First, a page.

Here in Richmond, the museum is expanding, with a new site underway at a 40,000-square-foot warehouse that is about eight times the current home's size. It's a $6 million project. Almost half the money has been raised for the effort, which will showcase re-creations of key events including that famous photo of Buchenwald's skeletal survivors in their bunks eyeing the world on their liberation day. To lend a hand, the local JC Penney and Franco's have donated some of the 60 mannequins that will be fashioned into survivors. As the museum's co-founder, Al Rosenbaum, said to me when I visited the new site, "It's going to be one enormous impact."
Maybe so, but just like that billboard and its enticement of an $85,000 necklace, the museum and its efforts come across as tacky and ineffective. For one, at its current location, the museum includes theatrical smoke that comes through the vents in an attempt to simulate the gas chambers.
There's no doubt that those behind the project have good intentions. Indeed, any person with heart and conscience must sympathize with survivors such as Jay Ipson, the museum's director and founder. A Lithuanian Jew, he and his family were deported to the Kovno Ghetto before they escaped to a farm and lived underground for nearly a year in another hell, a 9-by-12-by-4-foot dugout infested with mice. Thirteen people called that space home. So low was the ceiling that even the smallest child among them could not stand. And only a 2-inch pipe provided air.
By that time, nearly all of Ipson's Jewish countrymen, some 228,000, were being slaughtered by Germans and obliging Lithuanians who sang their national anthem as the blood was shed. Mr. Ipson is one of only 2,500 Jews from that country who survived.
Now the question is: Does this museum, and others nationwide, best serve the memory of those who died? I ask cautiously and with concern. My mother is a Jew. Born in Romania in 1939, she spent the war in hiding, while her grandmother and eight aunts and uncles died in the camps. When liberation came, she lingered in a Displaced Persons camp in Germany for four years, before coming to America.
Jews, especially Holocaust survivors who are now reaching the end of their natural lives, have a passion to make Americans see the significance of that time when close to two-thirds of Europe's Jews were killed, while almost an entire continent and Christendom stood silent or worse yet, became executioners themselves.
Since it opened, the Virginia Holocaust Museum's stated goal has been "Tolerance Through Education." But in its attempts to make the Holocaust relevant to the larger American public, and hence, "less Jewish," the museum has adopted this flimsy apologia: "To say that the Virginia Holocaust Museum is about the Holocaust that occurred in Europe would be an incomplete description. Though the Museum is about what happened in Europe in the early 20th Century, it's also about every genocide, oppression and intolerant act being committed around the world right now." In other words, the Holocaust isn't really about those Jews; it's about intolerance, any intolerance, anywhere, anytime.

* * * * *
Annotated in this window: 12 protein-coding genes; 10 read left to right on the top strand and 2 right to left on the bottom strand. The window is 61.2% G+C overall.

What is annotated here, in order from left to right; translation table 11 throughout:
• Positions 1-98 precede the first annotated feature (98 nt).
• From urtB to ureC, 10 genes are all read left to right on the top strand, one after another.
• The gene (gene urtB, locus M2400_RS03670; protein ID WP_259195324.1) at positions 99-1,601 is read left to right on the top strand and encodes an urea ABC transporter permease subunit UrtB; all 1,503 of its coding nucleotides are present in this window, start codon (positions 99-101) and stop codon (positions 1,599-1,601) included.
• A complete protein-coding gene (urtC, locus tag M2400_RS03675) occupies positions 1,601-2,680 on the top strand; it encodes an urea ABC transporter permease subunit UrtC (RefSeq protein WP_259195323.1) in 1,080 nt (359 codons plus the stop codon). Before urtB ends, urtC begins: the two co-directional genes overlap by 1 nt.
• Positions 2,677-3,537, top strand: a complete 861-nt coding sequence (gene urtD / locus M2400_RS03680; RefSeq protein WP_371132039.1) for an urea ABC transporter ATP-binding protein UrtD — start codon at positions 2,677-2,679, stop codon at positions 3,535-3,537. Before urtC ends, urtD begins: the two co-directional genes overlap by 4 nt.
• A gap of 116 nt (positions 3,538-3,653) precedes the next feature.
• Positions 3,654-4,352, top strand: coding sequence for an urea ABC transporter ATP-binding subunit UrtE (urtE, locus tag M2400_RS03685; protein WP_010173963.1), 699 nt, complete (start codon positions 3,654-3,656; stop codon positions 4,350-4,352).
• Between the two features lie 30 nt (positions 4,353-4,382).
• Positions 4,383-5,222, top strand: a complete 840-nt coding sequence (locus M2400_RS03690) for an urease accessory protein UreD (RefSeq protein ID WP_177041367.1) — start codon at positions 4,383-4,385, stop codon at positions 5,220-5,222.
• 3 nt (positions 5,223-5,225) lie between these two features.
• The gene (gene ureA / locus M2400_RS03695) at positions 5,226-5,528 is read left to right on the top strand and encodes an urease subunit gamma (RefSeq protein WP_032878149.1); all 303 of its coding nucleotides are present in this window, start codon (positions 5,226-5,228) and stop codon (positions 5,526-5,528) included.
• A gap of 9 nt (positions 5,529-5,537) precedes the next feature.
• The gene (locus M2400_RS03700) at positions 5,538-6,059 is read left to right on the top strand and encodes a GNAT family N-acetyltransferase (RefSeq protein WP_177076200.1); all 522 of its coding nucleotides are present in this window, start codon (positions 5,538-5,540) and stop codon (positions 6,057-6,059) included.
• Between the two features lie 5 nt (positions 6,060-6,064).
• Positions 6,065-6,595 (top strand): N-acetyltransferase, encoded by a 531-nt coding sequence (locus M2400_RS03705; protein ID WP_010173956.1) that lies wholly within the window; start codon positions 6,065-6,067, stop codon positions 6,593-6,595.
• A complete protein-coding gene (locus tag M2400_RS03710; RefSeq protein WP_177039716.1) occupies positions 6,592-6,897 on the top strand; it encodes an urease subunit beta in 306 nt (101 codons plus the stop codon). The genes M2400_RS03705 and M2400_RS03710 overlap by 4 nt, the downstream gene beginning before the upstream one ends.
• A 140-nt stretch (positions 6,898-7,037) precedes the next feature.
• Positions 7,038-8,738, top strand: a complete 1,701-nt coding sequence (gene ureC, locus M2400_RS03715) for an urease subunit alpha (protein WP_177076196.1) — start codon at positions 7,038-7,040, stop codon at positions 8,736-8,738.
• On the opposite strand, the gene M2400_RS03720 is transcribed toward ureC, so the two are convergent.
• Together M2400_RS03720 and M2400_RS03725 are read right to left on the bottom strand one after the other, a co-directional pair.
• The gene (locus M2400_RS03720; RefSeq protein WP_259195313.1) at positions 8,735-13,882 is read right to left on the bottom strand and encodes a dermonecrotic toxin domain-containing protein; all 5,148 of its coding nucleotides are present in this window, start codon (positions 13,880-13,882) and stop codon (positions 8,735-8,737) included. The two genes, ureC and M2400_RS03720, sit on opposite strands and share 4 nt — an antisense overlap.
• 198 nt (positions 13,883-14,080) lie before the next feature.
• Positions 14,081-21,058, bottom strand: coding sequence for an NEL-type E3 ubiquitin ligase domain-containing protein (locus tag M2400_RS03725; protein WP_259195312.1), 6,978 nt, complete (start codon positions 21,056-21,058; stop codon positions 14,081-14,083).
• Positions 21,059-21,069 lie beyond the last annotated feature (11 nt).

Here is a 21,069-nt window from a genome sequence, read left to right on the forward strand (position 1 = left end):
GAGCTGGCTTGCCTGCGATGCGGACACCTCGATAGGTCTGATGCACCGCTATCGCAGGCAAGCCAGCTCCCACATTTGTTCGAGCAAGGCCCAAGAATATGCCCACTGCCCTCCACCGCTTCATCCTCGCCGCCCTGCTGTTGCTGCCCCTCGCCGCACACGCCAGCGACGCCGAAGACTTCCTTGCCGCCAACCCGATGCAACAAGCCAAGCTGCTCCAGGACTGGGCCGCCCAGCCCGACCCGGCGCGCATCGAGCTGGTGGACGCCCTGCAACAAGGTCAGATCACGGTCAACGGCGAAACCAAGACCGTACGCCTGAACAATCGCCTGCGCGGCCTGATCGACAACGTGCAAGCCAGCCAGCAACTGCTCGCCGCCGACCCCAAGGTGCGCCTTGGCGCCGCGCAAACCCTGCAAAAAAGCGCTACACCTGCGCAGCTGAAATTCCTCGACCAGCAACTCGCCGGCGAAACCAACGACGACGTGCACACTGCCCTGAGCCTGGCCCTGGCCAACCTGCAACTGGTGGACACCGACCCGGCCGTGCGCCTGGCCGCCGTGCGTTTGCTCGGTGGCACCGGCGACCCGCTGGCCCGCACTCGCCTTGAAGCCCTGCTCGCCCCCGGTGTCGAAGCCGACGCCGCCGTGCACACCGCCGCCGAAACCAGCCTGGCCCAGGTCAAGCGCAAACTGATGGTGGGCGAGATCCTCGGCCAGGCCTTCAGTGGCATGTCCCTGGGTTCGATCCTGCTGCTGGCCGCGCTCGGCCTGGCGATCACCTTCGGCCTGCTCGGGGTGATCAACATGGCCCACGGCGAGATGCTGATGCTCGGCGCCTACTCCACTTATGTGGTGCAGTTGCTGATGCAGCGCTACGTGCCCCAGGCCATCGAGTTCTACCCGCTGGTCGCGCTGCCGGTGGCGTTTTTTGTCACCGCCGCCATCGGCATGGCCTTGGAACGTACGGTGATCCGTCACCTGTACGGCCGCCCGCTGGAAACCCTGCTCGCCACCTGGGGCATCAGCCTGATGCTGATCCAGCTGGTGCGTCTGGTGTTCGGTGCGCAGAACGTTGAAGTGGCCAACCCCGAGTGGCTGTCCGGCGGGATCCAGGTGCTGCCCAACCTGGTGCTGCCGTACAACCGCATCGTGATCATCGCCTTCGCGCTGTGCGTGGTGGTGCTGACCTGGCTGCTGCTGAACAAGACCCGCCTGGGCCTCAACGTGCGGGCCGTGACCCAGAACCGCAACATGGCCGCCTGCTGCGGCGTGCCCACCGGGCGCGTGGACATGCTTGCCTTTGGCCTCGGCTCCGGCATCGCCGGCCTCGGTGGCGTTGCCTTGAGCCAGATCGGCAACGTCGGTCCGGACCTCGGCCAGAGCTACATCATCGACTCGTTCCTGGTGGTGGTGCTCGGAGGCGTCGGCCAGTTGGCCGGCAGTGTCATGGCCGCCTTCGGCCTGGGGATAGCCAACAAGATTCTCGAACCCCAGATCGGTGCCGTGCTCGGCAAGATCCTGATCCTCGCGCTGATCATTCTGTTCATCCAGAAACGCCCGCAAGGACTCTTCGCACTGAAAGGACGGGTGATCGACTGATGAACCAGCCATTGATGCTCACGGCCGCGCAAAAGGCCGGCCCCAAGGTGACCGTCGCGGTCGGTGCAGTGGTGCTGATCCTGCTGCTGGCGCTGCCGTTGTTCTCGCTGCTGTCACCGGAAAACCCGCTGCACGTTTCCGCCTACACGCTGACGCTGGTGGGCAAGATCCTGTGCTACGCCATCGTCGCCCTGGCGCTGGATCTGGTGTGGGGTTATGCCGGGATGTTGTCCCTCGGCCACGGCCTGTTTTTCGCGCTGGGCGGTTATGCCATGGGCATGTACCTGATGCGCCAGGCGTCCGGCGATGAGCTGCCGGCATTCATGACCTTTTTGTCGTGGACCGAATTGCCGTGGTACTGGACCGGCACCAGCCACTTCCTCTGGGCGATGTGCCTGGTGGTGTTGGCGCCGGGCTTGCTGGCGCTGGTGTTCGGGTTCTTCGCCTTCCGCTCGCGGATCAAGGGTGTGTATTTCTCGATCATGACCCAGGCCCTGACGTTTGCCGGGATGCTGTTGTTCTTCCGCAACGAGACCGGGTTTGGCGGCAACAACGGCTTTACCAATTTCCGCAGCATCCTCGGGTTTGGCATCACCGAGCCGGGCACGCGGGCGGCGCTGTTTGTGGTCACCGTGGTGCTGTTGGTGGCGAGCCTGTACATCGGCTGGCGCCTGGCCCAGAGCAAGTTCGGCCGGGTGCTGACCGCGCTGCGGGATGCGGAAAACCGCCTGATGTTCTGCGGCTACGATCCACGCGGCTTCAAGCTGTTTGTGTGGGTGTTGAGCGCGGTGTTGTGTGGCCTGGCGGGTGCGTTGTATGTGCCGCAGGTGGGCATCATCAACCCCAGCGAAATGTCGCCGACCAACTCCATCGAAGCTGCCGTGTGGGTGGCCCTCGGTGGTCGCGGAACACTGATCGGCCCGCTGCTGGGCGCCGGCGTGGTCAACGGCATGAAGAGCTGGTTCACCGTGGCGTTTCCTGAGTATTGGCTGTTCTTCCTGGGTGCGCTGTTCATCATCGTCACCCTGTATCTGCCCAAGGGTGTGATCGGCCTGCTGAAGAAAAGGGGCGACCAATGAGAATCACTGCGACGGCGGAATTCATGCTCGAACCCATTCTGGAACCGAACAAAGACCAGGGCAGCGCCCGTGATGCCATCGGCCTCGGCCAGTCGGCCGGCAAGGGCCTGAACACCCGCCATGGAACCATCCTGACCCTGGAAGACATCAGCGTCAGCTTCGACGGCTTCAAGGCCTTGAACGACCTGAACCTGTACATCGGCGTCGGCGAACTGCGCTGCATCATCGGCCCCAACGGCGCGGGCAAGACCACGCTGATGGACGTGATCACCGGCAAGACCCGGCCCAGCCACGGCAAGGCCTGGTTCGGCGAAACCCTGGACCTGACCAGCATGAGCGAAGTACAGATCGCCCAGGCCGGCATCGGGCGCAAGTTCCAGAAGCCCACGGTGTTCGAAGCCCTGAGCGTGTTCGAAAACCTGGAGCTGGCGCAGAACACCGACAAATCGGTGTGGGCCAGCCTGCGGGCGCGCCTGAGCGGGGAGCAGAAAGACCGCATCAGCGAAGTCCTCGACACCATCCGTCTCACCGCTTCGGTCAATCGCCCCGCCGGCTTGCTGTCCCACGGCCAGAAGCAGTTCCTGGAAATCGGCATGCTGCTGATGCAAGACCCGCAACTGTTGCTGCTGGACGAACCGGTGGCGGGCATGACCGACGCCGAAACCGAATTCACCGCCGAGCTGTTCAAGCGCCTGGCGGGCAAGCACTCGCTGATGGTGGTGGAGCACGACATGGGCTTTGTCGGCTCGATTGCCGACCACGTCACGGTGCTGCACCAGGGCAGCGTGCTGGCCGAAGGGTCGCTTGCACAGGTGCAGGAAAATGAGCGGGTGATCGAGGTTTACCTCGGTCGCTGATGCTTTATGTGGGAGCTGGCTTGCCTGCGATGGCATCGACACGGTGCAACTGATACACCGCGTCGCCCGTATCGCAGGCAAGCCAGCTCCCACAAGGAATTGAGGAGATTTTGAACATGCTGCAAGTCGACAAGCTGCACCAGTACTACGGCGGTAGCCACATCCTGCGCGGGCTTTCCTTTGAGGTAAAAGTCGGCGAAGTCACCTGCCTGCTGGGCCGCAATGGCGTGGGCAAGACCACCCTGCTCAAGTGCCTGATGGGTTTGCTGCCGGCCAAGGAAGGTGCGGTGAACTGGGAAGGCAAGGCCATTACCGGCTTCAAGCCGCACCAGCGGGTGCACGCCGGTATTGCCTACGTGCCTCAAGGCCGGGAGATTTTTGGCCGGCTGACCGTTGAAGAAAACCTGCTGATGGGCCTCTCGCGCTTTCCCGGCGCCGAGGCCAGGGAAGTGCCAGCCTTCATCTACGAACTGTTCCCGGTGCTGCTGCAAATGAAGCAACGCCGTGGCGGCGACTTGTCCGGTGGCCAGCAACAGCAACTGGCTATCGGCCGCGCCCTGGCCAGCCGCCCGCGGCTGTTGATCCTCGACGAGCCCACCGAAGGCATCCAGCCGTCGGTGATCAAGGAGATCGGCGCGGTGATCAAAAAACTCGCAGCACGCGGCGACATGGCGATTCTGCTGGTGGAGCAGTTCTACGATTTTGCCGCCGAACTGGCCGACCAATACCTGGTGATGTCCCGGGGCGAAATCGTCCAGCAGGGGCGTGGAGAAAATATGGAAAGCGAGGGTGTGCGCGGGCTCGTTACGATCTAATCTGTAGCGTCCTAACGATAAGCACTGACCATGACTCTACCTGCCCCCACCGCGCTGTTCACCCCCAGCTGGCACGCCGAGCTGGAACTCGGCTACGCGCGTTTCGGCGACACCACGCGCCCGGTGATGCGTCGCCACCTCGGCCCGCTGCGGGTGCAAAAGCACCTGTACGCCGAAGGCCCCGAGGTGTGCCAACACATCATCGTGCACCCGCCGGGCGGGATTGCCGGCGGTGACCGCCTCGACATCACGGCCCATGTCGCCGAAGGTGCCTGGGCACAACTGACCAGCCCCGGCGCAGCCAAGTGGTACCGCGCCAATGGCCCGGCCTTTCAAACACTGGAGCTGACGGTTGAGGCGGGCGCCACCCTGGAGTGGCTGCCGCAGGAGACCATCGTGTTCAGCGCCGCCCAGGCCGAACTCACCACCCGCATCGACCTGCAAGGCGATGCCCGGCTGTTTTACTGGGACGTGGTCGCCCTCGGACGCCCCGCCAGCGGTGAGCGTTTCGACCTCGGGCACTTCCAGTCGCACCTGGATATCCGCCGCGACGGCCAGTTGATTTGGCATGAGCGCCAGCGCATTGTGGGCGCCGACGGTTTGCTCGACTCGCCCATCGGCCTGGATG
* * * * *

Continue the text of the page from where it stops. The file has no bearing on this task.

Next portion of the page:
No. The truth is that Jew-hatred was right at the heart of "Mein Kampf" and the soul of the Nazi party. Universalizing the Holocaust misses this point. It was, as Winston Churchill said, "probably the greatest, most horrible crime ever committed in the whole history of the world, and it has been done by scientific machinery by nominally civilized men."
A genocide, by definition, aimed at the total elimination of a people, has no limit except the ultimate limit. All genocides are motivated by hate. In that, the Holocaust is not unique. The Holocaust's uniqueness is in the astonishing audacity of its scale and the icy passion with which it was executed. It is virtually impossible to look the Holocaust in the eye. To see the Holocaust plain is to see a millennial revelation of evil and a failure perhaps the failure of Western civilization and Christendom.
That said, I have not suffered. I was not there. And I do not claim any moral authority because my mother's family suffered and died. Nor do I speak with some perverse glee about the victim status of Jews during that time. I am not a victim. The Jews are not victims. Our history is too rich and vibrant for that. I speak only as one who recognizes that we must approach the Holocaust with greater truth, for the sake of those who survived and those who did not.
Simply put, what happened during those years can't be interpreted through some assimilationist ideology, as the museum has tried to do. Indeed, many American Jews have attempted to use the death of 6 million Jews as a rallying cry for pluralism and tolerance of all groups. In its fund-raising brochure, the museum does much the same, and includes headlines from today's papers as proof that the same hatred that sparked the Holocaust is in evidence when it comes to the treatment of members of other groups. Among those headlines: "Gay and Lesbian Hate Crimes Rise 8 percent Nationally." It's as if once we learn to accept gays and lesbians, then we will have learned the lesson of the Holocaust.
Still, survivors such as Mr. Ipson remain driven, somehow, anyhow, to reach the American public's soul, with a billboard, a display, a new space all in the effort to remember the dead and connect with the living. With all due respect, I feel that his attempts fall short. Yet, there is a terrible pathos in his efforts, and much for us to contemplate about his failure and our own. That might well be the message of the billboard and the $85,000 necklace. S
Lisa Singh has written on cultural matters for The Wall Street Journal, The Baltimore Sun, Weekly Standard, and other publications.
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